Management of patients in need of acute care can be daunting for most doctors. A recent survey revealed that most young doctors were inadequately prepared with the proper skills to manage patients with life-threatening conditions. This aspect of training is sadly lacking in medical school. There is a failure to recognize that the knowledge of acute critical care management is required as soon as the medical student graduates as a doctor, as evidenced by the lack of books and other teaching materials to guide the junior doctor seeking to master the many practical aspects of the acute care of the critically ill patient.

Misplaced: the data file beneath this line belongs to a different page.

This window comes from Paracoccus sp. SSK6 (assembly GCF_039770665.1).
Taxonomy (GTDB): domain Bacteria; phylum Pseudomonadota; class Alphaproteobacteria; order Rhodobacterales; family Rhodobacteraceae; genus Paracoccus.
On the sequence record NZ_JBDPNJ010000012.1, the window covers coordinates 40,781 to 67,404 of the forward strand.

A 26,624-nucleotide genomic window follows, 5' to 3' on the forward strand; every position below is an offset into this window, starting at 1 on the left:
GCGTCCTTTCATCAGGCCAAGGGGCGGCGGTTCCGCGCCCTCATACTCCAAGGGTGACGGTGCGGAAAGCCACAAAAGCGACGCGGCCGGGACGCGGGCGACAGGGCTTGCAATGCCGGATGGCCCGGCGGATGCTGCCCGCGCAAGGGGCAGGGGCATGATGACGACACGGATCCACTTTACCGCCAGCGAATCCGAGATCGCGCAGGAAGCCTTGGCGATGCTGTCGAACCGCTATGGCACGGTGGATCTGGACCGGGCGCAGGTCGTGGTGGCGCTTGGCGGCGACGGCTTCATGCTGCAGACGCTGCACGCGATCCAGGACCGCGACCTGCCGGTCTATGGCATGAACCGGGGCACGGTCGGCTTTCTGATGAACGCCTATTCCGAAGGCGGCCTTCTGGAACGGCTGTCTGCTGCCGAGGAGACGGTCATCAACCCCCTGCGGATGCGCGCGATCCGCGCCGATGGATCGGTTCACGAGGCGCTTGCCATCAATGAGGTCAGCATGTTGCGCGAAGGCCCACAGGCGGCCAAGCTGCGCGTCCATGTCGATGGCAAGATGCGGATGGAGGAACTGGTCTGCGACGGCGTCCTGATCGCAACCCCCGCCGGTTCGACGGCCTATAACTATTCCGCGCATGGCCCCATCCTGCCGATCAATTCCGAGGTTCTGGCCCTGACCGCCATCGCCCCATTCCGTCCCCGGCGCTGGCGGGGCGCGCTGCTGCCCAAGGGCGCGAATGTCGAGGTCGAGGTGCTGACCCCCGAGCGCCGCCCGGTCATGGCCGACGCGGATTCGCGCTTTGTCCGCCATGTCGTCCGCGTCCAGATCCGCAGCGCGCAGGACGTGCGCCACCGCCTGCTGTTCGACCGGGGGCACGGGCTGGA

It is with this in mind that the authors hope to share the experiences and skills they have acquired in their many years in anaesthesiology to help the less experienced doctor on this venture of acquiring the skills required for acute critical care management. It aims to fill the many small gaps in the medical education of the young doctor. Life sustaining skills are routinely taught in anaesthesiology and practitioners in this field are constantly presented with opportunities to practice and sharpen these skills daily in their encounters with their patients. They aspire to pass these practical skills to the average doctor and enable them to embark on their journey through their chosen careers as doctors with the ability to literally save the lives of their patients.